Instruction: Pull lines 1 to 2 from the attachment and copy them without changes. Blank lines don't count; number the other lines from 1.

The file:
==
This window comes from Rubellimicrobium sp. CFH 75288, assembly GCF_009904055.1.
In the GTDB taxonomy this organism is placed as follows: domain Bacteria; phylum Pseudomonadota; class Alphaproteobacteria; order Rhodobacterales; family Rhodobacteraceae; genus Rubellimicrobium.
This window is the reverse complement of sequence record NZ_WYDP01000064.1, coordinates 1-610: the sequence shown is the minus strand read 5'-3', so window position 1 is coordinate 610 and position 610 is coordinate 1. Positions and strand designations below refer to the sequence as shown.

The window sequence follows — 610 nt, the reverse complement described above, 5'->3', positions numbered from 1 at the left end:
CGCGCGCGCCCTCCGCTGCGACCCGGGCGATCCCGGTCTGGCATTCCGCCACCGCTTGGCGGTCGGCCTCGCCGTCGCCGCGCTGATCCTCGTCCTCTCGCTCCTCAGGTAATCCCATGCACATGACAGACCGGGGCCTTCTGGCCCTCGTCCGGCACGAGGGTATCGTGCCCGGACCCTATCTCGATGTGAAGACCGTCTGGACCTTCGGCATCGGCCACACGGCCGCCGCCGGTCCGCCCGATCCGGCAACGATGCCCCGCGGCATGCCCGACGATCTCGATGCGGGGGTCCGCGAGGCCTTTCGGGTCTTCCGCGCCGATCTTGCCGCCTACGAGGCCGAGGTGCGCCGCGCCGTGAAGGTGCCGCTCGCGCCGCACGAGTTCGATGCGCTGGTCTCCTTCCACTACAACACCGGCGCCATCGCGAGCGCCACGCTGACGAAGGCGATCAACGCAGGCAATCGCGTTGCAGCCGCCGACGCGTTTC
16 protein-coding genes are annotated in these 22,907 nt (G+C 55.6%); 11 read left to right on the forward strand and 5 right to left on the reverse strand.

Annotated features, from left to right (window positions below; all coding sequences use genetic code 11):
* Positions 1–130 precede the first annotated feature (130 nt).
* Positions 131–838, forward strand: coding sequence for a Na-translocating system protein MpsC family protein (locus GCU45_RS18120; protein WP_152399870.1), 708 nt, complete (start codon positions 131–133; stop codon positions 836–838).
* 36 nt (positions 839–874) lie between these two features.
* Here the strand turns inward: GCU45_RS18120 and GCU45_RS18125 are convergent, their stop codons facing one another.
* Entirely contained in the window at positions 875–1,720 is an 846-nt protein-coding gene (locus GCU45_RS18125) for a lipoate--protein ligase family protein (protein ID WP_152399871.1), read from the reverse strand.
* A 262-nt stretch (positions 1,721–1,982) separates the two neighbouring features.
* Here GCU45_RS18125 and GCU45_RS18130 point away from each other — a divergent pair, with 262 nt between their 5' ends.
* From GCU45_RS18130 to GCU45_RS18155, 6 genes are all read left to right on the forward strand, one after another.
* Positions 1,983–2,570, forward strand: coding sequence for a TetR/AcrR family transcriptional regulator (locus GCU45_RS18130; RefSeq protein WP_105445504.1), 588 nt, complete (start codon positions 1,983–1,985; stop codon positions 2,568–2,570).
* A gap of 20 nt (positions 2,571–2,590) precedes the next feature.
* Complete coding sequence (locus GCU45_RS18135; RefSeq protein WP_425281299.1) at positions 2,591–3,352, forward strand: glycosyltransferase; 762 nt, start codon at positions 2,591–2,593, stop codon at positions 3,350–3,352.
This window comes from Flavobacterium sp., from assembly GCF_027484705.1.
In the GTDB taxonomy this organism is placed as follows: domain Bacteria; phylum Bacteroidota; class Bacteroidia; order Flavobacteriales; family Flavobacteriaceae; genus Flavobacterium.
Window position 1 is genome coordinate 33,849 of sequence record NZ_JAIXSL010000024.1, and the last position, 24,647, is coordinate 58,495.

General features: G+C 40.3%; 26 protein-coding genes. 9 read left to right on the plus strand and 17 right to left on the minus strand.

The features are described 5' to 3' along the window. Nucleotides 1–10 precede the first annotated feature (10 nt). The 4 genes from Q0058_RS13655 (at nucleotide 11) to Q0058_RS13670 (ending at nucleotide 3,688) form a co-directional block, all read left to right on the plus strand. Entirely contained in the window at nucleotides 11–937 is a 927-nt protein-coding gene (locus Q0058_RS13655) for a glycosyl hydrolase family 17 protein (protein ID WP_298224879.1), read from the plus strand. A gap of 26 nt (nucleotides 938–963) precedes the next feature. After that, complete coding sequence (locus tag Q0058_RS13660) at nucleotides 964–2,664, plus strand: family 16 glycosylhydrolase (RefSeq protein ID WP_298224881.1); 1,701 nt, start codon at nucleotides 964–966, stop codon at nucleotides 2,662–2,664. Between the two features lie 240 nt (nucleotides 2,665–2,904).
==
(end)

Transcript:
This window comes from Rubellimicrobium sp. CFH 75288, assembly GCF_009904055.1.
In the GTDB taxonomy this organism is placed as follows: domain Bacteria; phylum Pseudomonadota; class Alphaproteobacteria; order Rhodobacterales; family Rhodobacteraceae; genus Rubellimicrobium.